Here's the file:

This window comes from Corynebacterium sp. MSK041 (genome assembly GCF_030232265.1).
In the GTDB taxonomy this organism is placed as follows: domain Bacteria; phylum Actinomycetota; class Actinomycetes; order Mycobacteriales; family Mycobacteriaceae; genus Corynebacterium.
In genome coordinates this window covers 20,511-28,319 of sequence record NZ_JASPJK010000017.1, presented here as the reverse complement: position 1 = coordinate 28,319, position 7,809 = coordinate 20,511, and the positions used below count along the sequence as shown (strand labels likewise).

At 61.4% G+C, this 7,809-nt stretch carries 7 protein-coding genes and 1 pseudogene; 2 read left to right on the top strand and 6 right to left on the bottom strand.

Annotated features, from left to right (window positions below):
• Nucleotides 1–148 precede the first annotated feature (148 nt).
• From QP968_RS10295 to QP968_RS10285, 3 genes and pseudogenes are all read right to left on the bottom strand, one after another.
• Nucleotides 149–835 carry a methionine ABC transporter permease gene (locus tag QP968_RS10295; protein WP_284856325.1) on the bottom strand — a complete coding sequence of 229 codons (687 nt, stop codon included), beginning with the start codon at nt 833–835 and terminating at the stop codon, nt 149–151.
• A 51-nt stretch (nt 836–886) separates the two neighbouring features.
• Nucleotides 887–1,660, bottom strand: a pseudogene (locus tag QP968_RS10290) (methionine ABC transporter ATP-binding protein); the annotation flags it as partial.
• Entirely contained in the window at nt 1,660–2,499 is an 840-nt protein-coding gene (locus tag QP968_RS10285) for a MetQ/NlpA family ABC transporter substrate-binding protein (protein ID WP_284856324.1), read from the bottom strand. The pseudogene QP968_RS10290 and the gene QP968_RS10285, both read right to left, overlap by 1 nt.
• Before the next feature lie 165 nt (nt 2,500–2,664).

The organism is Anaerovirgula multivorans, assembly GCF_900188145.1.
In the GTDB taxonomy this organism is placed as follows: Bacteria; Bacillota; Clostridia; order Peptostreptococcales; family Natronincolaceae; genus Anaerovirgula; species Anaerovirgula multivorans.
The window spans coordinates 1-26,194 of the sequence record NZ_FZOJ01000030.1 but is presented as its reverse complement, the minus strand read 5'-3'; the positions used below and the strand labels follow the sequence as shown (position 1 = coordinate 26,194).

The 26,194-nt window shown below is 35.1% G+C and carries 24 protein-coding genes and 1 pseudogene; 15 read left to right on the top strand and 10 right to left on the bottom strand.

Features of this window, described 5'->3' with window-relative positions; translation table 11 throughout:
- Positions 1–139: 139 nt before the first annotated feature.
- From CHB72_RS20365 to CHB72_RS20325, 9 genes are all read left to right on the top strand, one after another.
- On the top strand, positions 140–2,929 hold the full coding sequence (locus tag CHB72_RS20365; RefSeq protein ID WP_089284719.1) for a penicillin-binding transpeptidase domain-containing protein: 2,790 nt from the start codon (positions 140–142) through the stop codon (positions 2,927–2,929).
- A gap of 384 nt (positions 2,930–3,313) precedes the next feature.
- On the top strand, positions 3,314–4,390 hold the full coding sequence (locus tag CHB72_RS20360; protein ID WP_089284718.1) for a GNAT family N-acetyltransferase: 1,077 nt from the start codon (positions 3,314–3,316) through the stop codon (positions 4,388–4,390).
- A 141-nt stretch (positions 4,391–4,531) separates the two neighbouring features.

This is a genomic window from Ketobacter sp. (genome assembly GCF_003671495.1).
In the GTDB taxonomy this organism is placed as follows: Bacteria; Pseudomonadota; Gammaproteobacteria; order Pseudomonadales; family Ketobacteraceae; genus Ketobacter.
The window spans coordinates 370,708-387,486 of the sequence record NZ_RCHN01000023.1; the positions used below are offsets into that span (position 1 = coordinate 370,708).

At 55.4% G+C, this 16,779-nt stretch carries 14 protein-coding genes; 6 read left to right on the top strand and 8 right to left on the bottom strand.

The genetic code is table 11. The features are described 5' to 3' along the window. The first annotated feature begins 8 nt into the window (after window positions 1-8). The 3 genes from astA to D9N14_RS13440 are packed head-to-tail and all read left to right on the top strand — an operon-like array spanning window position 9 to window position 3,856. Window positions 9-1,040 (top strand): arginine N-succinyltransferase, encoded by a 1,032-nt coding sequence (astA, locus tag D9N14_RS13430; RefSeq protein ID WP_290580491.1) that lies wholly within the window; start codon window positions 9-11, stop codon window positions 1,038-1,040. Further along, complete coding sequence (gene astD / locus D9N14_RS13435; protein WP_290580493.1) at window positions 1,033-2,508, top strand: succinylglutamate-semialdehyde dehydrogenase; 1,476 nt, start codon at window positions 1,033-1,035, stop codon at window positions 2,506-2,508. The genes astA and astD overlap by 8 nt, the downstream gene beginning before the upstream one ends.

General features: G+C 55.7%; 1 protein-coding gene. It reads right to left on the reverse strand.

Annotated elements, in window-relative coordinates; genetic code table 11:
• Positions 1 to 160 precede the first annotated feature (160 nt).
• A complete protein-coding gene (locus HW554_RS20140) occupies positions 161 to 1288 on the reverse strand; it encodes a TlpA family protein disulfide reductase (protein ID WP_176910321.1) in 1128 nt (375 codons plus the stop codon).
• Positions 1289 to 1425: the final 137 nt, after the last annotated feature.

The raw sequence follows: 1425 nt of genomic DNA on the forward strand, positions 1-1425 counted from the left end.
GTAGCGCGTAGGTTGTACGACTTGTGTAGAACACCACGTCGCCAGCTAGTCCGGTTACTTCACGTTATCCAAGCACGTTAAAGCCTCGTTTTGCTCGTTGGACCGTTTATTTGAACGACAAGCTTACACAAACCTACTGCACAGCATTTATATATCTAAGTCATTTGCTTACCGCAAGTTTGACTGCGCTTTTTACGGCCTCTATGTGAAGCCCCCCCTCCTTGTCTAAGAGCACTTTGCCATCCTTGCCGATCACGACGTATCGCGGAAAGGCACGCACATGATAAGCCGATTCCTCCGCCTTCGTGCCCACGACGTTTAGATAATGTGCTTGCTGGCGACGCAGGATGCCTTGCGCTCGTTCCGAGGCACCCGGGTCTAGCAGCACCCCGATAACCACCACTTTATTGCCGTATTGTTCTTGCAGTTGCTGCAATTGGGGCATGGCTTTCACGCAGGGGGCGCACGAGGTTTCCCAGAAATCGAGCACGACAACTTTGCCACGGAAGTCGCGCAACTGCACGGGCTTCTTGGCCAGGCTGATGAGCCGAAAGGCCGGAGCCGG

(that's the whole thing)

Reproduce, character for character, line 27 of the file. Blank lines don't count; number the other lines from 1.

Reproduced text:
At 55.4% G+C, this 16,779-nt stretch carries 14 protein-coding genes; 6 read left to right on the top strand and 8 right to left on the bottom strand.